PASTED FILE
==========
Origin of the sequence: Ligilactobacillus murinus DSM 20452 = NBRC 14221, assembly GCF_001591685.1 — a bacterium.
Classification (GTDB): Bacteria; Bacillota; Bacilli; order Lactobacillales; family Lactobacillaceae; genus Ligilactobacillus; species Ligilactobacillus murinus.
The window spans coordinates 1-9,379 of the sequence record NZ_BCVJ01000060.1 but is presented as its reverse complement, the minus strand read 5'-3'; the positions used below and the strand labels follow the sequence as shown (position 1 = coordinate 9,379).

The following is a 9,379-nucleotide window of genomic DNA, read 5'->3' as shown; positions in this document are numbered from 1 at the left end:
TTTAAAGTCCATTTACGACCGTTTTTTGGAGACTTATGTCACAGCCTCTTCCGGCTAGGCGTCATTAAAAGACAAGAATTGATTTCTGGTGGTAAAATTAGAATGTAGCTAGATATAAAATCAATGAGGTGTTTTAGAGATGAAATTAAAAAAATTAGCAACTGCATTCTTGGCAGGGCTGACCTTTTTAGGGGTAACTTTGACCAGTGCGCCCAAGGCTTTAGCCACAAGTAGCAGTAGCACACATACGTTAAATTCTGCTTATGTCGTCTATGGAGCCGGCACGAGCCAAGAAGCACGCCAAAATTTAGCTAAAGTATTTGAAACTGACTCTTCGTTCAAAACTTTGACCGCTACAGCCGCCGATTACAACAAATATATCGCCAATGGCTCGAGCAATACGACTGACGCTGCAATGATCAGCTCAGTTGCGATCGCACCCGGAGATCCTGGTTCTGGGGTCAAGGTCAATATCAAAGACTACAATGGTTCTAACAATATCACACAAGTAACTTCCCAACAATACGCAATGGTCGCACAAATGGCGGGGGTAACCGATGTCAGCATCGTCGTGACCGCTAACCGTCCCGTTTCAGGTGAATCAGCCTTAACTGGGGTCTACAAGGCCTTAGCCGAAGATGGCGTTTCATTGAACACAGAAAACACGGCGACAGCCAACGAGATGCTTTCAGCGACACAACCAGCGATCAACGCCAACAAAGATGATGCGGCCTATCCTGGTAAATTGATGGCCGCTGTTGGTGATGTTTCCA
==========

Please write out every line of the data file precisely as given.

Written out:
Origin of the sequence: Ligilactobacillus murinus DSM 20452 = NBRC 14221, assembly GCF_001591685.1 — a bacterium.
Classification (GTDB): Bacteria; Bacillota; Bacilli; order Lactobacillales; family Lactobacillaceae; genus Ligilactobacillus; species Ligilactobacillus murinus.
The window spans coordinates 1-9,379 of the sequence record NZ_BCVJ01000060.1 but is presented as its reverse complement, the minus strand read 5'-3'; the positions used below and the strand labels follow the sequence as shown (position 1 = coordinate 9,379).

The following is a 9,379-nucleotide window of genomic DNA, read 5'->3' as shown; positions in this document are numbered from 1 at the left end:
TTTAAAGTCCATTTACGACCGTTTTTTGGAGACTTATGTCACAGCCTCTTCCGGCTAGGCGTCATTAAAAGACAAGAATTGATTTCTGGTGGTAAAATTAGAATGTAGCTAGATATAAAATCAATGAGGTGTTTTAGAGATGAAATTAAAAAAATTAGCAACTGCATTCTTGGCAGGGCTGACCTTTTTAGGGGTAACTTTGACCAGTGCGCCCAAGGCTTTAGCCACAAGTAGCAGTAGCACACATACGTTAAATTCTGCTTATGTCGTCTATGGAGCCGGCACGAGCCAAGAAGCACGCCAAAATTTAGCTAAAGTATTTGAAACTGACTCTTCGTTCAAAACTTTGACCGCTACAGCCGCCGATTACAACAAATATATCGCCAATGGCTCGAGCAATACGACTGACGCTGCAATGATCAGCTCAGTTGCGATCGCACCCGGAGATCCTGGTTCTGGGGTCAAGGTCAATATCAAAGACTACAATGGTTCTAACAATATCACACAAGTAACTTCCCAACAATACGCAATGGTCGCACAAATGGCGGGGGTAACCGATGTCAGCATCGTCGTGACCGCTAACCGTCCCGTTTCAGGTGAATCAGCCTTAACTGGGGTCTACAAGGCCTTAGCCGAAGATGGCGTTTCATTGAACACAGAAAACACGGCGACAGCCAACGAGATGCTTTCAGCGACACAACCAGCGATCAACGCCAACAAAGATGATGCGGCCTATCCTGGTAAATTGATGGCCGCTGTTGGTGATGTTTCCA